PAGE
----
Mango Fruit - The Pros And Cons

Mango Fruit - The Pros And Cons

One medium mango, about 10oz or so, is packed with vitamins, minerals and anti-oxidants. Mango like most fruits are low in protein, about 1 gram for a medium measurement, however high in natural fiber. They do of-course contain no cholesterol, no saturated fat and about 0.6 grams of essential fatty acids. As for beta-carotene, mango are bursting with it, plus impressive quantities of potassium and magnesium. It's the perfect fruit to replenish energy levels after heavy physical train like jogging or working out in the gym. Then there's vitamin C, vitamin B1, B2, B3, B6, plus calcium, iron and even traces of zinc.

The mango is indigenous to India, and has been cultivated there for over 4000 years. In
Ayurveda (Traditional Indian Medicine) the ripe mango is seen as balancing and energizing. The dried mango flowers include about 15% tannin acid used as astringents in cases of diarrhea, chronic dysentery, and chronic urethritis. Mango kernel (seed) decoction (boiled in water) is used as a vermifuge (anti-parasite) and as an astringent for diarrhea, hemorrhages and bleeding hemorrhoids. The fruit cleanses the body, and helps the immune system battle infections.

Each part of mango tree, roots, stems, bark, the blossoms, unripe or ripe fruit, seeds, all have been used over the centuries for his or her healing and medicinal properties. The mango tree and its medicinal elements have shown to have some antibiotic activity. They also strengthen and invigorate all of the nerve tissues of the brain, heart and different parts of the body.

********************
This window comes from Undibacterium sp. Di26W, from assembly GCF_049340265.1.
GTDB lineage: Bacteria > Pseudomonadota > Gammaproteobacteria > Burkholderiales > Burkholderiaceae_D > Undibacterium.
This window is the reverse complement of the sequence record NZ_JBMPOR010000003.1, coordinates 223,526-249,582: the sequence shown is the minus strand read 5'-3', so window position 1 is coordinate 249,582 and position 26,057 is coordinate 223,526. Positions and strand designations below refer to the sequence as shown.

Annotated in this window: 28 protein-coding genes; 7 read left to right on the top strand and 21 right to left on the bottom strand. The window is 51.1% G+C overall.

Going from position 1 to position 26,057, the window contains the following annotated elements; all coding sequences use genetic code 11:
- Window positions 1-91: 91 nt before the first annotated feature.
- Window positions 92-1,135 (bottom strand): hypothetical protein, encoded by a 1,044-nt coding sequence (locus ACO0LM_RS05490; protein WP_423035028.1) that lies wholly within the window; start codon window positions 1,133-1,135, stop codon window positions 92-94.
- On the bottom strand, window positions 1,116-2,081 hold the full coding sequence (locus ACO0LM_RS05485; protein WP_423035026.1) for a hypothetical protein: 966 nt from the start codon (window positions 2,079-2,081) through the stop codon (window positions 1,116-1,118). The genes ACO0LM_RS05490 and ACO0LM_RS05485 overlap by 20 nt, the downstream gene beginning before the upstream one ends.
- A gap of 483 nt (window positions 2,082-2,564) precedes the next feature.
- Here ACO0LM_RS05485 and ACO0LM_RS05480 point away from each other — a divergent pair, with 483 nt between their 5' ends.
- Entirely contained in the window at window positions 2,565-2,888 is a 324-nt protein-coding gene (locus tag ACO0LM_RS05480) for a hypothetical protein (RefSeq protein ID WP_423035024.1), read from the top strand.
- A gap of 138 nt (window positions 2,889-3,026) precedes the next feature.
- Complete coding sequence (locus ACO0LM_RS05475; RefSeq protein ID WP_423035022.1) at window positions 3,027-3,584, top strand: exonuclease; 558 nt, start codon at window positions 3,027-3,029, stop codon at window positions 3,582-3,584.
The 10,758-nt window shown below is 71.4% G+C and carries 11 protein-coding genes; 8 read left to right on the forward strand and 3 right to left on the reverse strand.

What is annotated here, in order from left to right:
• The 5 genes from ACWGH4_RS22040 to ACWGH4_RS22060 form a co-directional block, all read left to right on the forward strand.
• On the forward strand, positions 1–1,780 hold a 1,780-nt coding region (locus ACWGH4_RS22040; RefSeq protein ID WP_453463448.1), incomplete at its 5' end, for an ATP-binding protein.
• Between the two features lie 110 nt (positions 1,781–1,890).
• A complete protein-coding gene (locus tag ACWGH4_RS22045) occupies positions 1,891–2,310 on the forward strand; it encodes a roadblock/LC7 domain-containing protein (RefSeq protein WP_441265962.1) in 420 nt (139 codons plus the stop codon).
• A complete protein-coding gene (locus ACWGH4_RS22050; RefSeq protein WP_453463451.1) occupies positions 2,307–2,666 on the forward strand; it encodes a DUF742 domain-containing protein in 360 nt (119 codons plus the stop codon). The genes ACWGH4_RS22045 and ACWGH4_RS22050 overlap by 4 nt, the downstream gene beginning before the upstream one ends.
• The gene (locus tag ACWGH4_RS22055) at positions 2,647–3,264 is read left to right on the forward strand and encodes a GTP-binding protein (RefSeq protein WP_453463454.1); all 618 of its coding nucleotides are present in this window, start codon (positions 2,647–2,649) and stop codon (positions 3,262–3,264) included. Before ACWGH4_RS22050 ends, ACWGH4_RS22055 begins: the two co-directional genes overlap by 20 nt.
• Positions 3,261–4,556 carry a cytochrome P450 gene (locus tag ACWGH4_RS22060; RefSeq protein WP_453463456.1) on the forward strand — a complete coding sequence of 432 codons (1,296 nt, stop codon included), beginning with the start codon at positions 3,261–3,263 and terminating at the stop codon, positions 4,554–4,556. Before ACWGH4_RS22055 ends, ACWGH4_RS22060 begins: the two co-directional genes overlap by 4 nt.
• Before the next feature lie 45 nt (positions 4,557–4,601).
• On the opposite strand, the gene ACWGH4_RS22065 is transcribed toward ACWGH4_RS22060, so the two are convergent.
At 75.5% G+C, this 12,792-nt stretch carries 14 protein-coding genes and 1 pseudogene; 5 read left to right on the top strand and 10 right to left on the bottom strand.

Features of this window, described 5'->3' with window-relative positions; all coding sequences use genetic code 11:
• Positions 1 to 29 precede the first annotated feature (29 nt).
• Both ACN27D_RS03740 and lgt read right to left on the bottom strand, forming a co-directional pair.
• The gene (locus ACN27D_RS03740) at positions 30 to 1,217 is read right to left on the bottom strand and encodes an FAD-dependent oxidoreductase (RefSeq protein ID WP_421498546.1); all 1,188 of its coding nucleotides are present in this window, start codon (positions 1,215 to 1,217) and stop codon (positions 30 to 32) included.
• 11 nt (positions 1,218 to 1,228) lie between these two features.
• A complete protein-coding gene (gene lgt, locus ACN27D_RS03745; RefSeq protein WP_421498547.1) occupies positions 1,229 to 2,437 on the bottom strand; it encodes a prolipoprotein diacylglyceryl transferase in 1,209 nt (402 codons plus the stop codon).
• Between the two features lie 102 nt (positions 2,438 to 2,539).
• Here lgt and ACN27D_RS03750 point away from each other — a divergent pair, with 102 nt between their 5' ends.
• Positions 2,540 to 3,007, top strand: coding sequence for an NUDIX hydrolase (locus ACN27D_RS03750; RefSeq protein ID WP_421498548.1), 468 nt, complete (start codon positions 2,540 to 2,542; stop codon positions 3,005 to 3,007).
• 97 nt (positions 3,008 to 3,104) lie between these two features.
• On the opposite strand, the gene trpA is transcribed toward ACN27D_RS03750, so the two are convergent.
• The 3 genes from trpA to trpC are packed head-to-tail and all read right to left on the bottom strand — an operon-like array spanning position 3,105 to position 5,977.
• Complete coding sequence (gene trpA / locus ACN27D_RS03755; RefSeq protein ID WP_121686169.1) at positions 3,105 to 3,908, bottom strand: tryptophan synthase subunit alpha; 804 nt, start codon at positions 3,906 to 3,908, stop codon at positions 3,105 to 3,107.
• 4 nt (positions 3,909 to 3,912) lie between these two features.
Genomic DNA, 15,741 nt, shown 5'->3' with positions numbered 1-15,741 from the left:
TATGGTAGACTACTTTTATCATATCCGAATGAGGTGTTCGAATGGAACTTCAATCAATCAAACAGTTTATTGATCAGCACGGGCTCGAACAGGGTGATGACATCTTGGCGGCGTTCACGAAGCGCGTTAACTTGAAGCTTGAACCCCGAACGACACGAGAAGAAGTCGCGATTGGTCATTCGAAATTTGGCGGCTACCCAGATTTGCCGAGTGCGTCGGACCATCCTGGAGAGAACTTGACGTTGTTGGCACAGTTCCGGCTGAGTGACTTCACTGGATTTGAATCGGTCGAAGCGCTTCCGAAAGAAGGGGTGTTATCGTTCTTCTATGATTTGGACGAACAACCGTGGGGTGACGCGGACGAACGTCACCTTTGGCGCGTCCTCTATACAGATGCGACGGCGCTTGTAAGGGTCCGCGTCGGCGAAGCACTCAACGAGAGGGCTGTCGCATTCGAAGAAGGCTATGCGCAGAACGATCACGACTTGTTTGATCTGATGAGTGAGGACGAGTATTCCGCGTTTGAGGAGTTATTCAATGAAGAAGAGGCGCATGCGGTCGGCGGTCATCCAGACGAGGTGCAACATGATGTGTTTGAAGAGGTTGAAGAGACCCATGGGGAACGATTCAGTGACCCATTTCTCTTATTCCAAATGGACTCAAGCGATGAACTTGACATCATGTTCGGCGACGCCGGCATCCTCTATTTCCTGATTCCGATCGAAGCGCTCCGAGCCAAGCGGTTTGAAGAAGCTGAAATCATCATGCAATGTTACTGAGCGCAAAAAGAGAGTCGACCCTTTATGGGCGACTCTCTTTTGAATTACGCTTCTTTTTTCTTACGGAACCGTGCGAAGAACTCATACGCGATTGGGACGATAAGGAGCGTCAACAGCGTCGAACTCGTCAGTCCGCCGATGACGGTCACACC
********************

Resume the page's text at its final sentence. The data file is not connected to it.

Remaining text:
Getting ready a mango fruit- wash off the sap on the skin earlier than dealing with it. Some fruit is so fibrous that it is troublesome to slice and eat, in this case just squeeze the juice. Non-fibrous mango may be minimize in half to the stone, the 2 halves twisted in opposite directions to separate the flesh from the central flat stone.

In Mexico - the mango is pierced on the stem finish with an extended central a part of a particular mango folk, then the fruit is held like a lollipop. Small mango are peeled and mounted on an ordinary fork and eaten in the identical way.

The fat extracted from the kernel is white and solid like cocoa butter, and is being proposed as a substitute for cocoa butter in chocolate.

In India green hard mango are peeled, sliced, parboiled, then brown sugar, salt, varied spices (cumin, ginger, turmeric, coriander, chili and so on) are added generally with raisins or other fruits, and cooked to make chutney. Serve with meats, or bean etc this chutney will help improve digestion.

The bark of the tree is high in tannin acid about sixteen% to 20% and has been used for centuries in India for tanning hides.

In Thailand green-skinned mango are called "keo", with sweet, practically fiber-less flesh, they're soaked entire for 15 days in salted water before peeling, slicing and serving with sugar!

In Africa - the gum of the bark is resinous, redish-brown, and is used for mending crockery.

In Hawaii - Hawaiian technologists have developed strategies for removing the peel from the fruit for the production of mango nectar, this is an important export industry to Hawaii.

The Canada Division of Agriculture has developed methods of preserving ripe or green mango slices by osmotic dehydration.

In the Caribbean, the leaf decoction (leaves boiled in water) is taken as a remedy for diarrhea, fever, chest complaints, diabetes, hypertension and other ills (see under warning).

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